Saturday, June 9, 2012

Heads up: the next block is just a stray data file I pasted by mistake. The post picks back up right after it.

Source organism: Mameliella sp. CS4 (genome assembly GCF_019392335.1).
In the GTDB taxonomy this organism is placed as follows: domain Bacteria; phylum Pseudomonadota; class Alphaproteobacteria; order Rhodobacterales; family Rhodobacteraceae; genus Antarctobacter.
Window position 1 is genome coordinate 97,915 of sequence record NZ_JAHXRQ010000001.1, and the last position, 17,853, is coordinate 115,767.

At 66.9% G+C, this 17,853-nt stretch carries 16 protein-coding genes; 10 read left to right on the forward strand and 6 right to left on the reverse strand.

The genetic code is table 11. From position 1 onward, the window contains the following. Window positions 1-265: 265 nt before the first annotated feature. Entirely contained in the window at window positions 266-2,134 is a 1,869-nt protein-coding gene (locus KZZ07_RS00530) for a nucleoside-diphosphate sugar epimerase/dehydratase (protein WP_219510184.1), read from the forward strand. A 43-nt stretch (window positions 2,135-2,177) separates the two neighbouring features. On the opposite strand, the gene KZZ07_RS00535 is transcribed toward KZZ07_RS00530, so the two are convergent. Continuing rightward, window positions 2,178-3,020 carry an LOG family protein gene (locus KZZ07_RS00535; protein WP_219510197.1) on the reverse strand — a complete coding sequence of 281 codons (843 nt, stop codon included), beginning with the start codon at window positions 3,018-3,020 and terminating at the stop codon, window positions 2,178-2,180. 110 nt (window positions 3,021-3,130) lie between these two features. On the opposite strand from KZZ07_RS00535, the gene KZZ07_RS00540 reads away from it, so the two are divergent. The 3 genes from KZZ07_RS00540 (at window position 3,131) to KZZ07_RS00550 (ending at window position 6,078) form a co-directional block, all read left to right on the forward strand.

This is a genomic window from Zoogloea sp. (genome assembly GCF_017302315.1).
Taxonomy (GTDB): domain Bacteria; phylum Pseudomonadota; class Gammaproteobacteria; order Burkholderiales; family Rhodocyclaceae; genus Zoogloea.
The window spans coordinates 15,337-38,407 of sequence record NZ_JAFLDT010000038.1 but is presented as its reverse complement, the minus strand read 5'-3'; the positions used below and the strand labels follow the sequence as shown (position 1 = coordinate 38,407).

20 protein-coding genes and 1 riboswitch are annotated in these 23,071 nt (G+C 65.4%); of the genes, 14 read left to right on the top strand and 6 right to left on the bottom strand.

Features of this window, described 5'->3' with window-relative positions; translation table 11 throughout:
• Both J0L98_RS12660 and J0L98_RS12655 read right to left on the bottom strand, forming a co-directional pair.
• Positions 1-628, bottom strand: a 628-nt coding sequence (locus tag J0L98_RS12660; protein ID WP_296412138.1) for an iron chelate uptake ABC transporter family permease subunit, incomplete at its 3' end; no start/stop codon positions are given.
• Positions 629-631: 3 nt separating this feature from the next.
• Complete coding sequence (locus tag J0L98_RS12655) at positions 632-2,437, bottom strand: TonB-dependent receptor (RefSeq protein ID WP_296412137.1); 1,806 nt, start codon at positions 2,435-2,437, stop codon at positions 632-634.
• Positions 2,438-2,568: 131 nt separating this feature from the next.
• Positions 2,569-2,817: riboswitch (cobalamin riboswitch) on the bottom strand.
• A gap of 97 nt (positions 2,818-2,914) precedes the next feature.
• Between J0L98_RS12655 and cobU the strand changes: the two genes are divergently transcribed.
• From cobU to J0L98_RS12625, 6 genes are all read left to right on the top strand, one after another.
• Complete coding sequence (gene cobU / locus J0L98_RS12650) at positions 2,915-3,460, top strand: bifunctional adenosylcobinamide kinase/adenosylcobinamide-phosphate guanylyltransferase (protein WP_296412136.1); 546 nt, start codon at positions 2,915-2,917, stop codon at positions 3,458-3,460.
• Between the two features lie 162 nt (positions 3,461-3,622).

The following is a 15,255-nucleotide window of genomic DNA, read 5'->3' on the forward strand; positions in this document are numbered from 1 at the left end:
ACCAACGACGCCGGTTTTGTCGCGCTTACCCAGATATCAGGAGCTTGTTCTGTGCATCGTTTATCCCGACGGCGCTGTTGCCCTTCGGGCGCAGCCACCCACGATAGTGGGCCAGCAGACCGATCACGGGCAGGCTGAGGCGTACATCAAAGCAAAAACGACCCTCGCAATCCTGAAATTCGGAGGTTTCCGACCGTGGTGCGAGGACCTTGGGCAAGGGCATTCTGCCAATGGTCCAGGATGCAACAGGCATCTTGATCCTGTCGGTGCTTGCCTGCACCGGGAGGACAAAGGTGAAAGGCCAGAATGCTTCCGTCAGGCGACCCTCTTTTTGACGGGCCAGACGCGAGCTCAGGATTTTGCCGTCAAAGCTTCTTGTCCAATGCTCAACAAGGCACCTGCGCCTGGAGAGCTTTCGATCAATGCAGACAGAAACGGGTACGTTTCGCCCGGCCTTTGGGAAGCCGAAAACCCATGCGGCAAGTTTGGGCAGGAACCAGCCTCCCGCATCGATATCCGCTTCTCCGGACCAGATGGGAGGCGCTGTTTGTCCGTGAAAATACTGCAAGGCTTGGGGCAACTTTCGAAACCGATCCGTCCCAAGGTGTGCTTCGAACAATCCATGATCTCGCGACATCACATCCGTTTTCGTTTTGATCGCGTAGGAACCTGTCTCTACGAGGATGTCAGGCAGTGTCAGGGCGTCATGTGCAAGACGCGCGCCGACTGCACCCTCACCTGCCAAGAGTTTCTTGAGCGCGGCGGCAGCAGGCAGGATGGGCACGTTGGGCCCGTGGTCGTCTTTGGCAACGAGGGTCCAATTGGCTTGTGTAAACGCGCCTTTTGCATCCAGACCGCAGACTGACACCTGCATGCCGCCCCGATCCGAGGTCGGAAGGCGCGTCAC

Sleek Viking longships had a shallow draft so they could navigate rivers and sail at fast speeds. They sailed at 5 to 10 knots, but could reach speeds of 15 knots with a brisk, favorable wind. Their long and narrow construction made the ships fast and maneuverable, but they could also haul large amounts of cargo. The long ship had a tent like covered area called a tilt. The square sail was made of tightly woven wool rubbed with horse fat to make the fibers swell and hold the wind. The fat would also prevent over-wetting in a storm. If the sail became too wet and heavy it might roll over into the sea, capsizing the ship. Imagine sailing along on a fine sunny day, with their sail stinking of rancid animal fat, no wonder those Vikings were in such a bad mood.